11A.2 Profiler assessment and ongoing profiler observation quality monitoring using the Rapid Update Cycle

Wednesday, 3 June 2009: 4:15 PM
Grand Ballroom East (DoubleTree Hotel & EMC - Downtown, Omaha)
Tracy Lorraine Smith, NOAA/ESRL/GSD and CIRA, Boulder, CO; and W. R. Moninger, S. G. Benjamin, and S. Sahm

The Observation Assessment Section of the Earth System Research Laboratory / Global Systems Division's (GSD) Assimilation and Modeling Branch has performed successful observation quality monitoring (OQM) studies in the past for aircraft and surface observations. In these studies, differences between observations and 1-h RUC forecasts have been accumulated over periods from 1 hour to more than a year to detect systematic observational errors not detectable at single observation times. We are now developing a system to apply this kind of monitoring to profiler data.

Monitoring by using profiler-RUC differences generated during individual RUC analyses has already been useful for the NOAA Profiler Network. This method provided key information in the detection of a wind direction error at Syracuse, NY, and other problems with NPN wind or RASS virtual temperature observations, usually within hours of when the problem began.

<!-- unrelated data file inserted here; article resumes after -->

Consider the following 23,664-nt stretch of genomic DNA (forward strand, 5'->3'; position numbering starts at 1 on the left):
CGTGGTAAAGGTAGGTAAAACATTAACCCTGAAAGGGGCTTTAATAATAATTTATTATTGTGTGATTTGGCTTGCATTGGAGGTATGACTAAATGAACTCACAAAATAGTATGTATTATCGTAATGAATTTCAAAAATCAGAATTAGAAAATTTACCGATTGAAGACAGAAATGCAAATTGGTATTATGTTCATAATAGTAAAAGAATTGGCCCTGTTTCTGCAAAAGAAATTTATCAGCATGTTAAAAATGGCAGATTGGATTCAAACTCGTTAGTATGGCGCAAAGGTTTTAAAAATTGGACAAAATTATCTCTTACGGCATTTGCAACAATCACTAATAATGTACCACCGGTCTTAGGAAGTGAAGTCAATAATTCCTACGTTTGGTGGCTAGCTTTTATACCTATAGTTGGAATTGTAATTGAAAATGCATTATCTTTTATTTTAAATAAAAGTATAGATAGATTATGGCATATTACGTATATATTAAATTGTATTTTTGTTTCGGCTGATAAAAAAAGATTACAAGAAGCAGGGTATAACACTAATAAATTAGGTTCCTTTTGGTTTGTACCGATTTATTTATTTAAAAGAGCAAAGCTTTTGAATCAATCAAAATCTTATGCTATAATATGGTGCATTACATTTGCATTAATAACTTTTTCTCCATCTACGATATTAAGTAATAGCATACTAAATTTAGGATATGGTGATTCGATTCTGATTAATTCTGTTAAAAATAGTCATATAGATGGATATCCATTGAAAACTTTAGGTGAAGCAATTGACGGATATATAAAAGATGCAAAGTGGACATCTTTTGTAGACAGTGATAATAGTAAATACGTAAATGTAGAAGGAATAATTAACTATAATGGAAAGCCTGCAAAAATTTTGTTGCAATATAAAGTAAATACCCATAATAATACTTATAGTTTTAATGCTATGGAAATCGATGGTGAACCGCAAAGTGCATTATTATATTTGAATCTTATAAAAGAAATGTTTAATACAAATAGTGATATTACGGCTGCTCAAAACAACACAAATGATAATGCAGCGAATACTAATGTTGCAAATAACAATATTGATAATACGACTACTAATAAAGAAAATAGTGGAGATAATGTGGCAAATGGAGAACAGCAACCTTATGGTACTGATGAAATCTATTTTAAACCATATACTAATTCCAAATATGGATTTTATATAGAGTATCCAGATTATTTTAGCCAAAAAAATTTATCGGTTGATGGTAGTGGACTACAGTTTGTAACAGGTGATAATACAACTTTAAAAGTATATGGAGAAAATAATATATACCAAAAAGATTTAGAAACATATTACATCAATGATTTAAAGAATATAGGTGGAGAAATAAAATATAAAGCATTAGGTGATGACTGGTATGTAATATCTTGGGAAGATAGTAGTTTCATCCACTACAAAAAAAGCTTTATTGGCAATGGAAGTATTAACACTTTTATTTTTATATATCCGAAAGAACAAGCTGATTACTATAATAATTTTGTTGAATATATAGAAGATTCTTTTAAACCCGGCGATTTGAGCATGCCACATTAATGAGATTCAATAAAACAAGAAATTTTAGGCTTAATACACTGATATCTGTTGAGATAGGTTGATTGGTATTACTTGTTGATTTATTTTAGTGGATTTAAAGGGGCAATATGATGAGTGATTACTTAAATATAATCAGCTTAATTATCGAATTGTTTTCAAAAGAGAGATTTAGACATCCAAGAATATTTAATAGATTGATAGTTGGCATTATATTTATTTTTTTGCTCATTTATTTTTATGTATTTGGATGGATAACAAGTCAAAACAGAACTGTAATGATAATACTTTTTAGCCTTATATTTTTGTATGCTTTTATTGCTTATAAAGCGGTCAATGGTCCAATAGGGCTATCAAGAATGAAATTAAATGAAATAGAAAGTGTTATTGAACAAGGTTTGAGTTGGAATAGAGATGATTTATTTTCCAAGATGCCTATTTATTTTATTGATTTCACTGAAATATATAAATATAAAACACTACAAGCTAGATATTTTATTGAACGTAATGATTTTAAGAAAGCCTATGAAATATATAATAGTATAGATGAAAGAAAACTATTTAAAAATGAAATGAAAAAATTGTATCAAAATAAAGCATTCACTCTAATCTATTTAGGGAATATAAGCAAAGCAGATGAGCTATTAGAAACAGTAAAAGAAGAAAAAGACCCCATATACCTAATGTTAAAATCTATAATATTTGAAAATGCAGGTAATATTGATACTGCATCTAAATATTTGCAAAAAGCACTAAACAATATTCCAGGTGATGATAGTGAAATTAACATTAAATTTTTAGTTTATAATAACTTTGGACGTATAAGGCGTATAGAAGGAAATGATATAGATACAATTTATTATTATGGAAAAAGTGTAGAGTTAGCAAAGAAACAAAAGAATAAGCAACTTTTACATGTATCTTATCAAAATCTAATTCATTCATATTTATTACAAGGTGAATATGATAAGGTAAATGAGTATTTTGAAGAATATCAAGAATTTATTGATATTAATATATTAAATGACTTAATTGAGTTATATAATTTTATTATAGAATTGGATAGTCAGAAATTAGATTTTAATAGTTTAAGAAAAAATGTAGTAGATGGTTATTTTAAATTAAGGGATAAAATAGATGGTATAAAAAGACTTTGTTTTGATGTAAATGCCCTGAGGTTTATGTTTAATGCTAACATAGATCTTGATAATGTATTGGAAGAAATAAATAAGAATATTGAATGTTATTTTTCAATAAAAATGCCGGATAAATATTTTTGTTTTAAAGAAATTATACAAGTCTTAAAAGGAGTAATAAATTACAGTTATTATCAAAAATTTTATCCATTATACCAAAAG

But an ongoing observation-RUC difference database has not yet been applied to profiler observations. In applications featuring other data sources (most notably aircraft), use of RUC 1-h forecasts as background has been very effective. RUC 1-h forecasts are quite accurate, and give physically consistent filtering (and even removal) of any observational quality problem that eluded detection by the QC procedures in the RUC analysis. Thus, the physical/dynamical consistency in the RUC model provides critical independence (for QC) in its 1-h forecasts from the observations at the previous analysis time.

The current ongoing observation-RUC monitoring has resulted in:

• The generation of daily aircraft reject lists which are now used in the GSD experimental versions of the RUC.

• The generation of mesonet “use lists”, calculated from multiweek statistics that indicate mesonet stations that do not have significant siting problems for wind observations. These lists are now being used in the operational RUC at NCEP and also in the operational RTMA analysis, also at NCEP.

At the conference we will go into more detail about the design and implementation of the profiler observation – RUC 1-h forecast monitoring system and present initial results for the National Profiler Network and for Cooperative Agency Profilers.

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